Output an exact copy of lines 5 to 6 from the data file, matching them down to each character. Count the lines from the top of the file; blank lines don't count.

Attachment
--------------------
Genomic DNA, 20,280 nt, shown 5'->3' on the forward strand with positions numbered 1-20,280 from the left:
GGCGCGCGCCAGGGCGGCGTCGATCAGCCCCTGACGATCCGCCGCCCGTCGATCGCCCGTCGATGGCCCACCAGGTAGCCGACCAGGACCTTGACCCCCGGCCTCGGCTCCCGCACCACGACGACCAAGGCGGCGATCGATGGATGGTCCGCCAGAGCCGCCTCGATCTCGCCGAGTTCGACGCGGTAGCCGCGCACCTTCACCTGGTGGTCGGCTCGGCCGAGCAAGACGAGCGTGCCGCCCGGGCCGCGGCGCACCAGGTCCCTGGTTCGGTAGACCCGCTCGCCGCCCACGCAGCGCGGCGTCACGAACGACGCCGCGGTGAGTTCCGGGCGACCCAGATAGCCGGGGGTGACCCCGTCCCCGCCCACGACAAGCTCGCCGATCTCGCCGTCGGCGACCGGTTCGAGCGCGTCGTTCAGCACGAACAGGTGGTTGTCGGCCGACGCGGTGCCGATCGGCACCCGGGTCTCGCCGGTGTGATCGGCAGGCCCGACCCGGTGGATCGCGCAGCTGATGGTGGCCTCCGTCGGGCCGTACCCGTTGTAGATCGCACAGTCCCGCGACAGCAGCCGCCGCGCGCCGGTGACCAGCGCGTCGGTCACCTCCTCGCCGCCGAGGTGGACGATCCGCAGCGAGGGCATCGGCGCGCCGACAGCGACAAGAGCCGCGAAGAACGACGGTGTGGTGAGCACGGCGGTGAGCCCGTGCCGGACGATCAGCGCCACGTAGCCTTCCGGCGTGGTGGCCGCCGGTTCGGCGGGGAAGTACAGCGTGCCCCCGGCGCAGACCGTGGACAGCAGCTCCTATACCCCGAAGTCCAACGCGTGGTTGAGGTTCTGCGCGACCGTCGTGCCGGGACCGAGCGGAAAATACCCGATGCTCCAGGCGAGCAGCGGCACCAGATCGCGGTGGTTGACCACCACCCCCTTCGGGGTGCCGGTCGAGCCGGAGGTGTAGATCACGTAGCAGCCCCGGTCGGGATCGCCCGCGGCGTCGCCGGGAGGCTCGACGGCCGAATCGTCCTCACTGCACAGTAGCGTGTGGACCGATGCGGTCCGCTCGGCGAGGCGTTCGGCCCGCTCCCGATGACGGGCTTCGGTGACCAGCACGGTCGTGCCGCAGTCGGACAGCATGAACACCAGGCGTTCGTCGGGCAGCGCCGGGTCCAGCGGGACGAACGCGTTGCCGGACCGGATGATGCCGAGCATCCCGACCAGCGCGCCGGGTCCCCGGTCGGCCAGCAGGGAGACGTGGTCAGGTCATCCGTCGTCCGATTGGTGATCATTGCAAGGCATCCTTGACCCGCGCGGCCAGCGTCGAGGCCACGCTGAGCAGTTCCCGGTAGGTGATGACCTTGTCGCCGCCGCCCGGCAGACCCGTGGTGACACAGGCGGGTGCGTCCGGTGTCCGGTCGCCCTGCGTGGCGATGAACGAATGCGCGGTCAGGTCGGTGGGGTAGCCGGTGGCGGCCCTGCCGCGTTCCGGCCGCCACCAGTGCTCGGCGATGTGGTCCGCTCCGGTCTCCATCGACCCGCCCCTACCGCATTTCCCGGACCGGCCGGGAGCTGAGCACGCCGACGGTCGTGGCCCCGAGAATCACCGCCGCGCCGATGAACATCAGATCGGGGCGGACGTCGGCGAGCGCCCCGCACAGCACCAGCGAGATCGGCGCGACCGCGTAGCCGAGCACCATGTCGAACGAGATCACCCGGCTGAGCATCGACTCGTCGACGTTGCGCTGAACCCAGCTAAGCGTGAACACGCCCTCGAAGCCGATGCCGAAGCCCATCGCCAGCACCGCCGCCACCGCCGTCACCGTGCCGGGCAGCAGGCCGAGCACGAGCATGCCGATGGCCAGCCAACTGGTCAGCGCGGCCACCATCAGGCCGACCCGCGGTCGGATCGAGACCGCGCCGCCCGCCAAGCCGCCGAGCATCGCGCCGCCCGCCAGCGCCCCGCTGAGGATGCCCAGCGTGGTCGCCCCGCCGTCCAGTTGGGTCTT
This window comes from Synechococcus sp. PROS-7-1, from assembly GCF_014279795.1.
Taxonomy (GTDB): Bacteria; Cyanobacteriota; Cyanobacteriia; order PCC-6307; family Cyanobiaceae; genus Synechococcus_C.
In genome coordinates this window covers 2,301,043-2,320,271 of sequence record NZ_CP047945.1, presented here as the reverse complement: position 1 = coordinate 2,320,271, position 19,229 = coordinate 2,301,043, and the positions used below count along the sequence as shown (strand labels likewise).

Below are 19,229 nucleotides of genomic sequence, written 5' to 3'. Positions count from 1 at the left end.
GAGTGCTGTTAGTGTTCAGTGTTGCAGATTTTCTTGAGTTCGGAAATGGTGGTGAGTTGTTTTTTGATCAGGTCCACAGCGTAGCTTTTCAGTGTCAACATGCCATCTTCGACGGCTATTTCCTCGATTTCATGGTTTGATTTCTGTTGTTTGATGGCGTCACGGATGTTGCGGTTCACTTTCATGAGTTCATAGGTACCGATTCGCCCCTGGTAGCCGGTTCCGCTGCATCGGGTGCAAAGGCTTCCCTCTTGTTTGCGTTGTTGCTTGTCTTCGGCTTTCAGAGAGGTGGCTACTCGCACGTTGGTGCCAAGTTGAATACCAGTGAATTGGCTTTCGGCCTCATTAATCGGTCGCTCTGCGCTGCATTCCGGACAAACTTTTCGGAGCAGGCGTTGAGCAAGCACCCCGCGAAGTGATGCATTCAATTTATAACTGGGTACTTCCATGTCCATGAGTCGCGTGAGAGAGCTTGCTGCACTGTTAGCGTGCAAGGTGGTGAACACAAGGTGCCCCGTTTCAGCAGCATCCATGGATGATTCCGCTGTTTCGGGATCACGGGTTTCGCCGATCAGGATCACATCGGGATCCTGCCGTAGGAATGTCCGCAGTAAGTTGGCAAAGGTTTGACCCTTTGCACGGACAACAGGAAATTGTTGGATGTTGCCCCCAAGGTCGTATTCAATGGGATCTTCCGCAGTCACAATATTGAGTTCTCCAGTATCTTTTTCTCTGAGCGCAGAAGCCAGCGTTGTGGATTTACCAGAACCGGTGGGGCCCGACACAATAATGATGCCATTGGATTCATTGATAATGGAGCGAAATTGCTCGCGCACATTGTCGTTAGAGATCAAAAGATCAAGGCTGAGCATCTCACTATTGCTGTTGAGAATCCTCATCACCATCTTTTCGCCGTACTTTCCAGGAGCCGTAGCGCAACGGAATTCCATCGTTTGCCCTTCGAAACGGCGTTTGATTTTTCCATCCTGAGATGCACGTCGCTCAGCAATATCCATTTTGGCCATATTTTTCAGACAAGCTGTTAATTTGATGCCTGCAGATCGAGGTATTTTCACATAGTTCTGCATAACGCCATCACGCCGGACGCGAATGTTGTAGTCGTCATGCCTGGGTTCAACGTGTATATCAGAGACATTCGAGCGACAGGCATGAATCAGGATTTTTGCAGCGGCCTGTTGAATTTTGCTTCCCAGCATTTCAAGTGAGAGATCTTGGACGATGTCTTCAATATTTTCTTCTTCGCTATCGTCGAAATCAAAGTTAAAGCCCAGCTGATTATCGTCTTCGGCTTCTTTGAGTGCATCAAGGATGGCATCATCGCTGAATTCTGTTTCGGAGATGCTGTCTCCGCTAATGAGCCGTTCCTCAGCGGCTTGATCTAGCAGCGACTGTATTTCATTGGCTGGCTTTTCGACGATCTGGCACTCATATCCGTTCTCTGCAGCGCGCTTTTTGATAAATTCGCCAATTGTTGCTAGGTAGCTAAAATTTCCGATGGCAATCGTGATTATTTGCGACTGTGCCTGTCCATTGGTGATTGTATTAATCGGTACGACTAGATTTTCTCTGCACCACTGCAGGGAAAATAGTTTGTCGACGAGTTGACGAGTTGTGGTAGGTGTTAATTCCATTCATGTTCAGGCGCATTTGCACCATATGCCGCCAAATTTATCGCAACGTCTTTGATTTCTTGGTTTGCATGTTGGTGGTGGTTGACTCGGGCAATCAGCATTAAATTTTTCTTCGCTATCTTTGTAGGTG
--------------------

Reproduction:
In genome coordinates this window covers 2,301,043-2,320,271 of sequence record NZ_CP047945.1, presented here as the reverse complement: position 1 = coordinate 2,320,271, position 19,229 = coordinate 2,301,043, and the positions used below count along the sequence as shown (strand labels likewise).

Below are 19,229 nucleotides of genomic sequence, written 5' to 3'. Positions count from 1 at the left end.